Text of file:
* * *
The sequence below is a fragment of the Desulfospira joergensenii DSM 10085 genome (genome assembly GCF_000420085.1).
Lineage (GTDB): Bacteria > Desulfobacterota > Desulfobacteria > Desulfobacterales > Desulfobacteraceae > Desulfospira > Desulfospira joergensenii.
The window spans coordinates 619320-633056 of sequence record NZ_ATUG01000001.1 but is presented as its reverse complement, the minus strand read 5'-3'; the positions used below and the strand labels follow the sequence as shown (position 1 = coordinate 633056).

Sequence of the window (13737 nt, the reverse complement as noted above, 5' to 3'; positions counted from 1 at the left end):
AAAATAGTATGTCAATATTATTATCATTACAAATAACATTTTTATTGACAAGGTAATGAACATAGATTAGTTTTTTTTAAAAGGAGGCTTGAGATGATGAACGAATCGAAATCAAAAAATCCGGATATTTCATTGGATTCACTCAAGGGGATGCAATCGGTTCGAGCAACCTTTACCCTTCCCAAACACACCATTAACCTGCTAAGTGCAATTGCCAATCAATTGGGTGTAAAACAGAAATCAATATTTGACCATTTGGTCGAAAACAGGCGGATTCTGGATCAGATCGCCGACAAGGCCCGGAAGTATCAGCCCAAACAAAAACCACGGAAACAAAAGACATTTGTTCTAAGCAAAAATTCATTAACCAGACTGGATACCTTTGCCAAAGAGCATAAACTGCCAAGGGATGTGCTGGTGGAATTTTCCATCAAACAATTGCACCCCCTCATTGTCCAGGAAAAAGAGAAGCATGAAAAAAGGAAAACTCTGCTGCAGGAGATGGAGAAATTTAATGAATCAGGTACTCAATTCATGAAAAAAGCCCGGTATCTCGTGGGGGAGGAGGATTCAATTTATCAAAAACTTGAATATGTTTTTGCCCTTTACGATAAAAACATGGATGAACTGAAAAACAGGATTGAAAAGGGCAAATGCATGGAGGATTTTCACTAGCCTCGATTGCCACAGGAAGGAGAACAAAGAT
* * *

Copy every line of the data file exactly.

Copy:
The sequence below is a fragment of the Desulfospira joergensenii DSM 10085 genome (genome assembly GCF_000420085.1).
Lineage (GTDB): Bacteria > Desulfobacterota > Desulfobacteria > Desulfobacterales > Desulfobacteraceae > Desulfospira > Desulfospira joergensenii.
The window spans coordinates 619320-633056 of sequence record NZ_ATUG01000001.1 but is presented as its reverse complement, the minus strand read 5'-3'; the positions used below and the strand labels follow the sequence as shown (position 1 = coordinate 633056).

Sequence of the window (13737 nt, the reverse complement as noted above, 5' to 3'; positions counted from 1 at the left end):
AAAATAGTATGTCAATATTATTATCATTACAAATAACATTTTTATTGACAAGGTAATGAACATAGATTAGTTTTTTTTAAAAGGAGGCTTGAGATGATGAACGAATCGAAATCAAAAAATCCGGATATTTCATTGGATTCACTCAAGGGGATGCAATCGGTTCGAGCAACCTTTACCCTTCCCAAACACACCATTAACCTGCTAAGTGCAATTGCCAATCAATTGGGTGTAAAACAGAAATCAATATTTGACCATTTGGTCGAAAACAGGCGGATTCTGGATCAGATCGCCGACAAGGCCCGGAAGTATCAGCCCAAACAAAAACCACGGAAACAAAAGACATTTGTTCTAAGCAAAAATTCATTAACCAGACTGGATACCTTTGCCAAAGAGCATAAACTGCCAAGGGATGTGCTGGTGGAATTTTCCATCAAACAATTGCACCCCCTCATTGTCCAGGAAAAAGAGAAGCATGAAAAAAGGAAAACTCTGCTGCAGGAGATGGAGAAATTTAATGAATCAGGTACTCAATTCATGAAAAAAGCCCGGTATCTCGTGGGGGAGGAGGATTCAATTTATCAAAAACTTGAATATGTTTTTGCCCTTTACGATAAAAACATGGATGAACTGAAAAACAGGATTGAAAAGGGCAAATGCATGGAGGATTTTCACTAGCCTCGATTGCCACAGGAAGGAGAACAAAGAT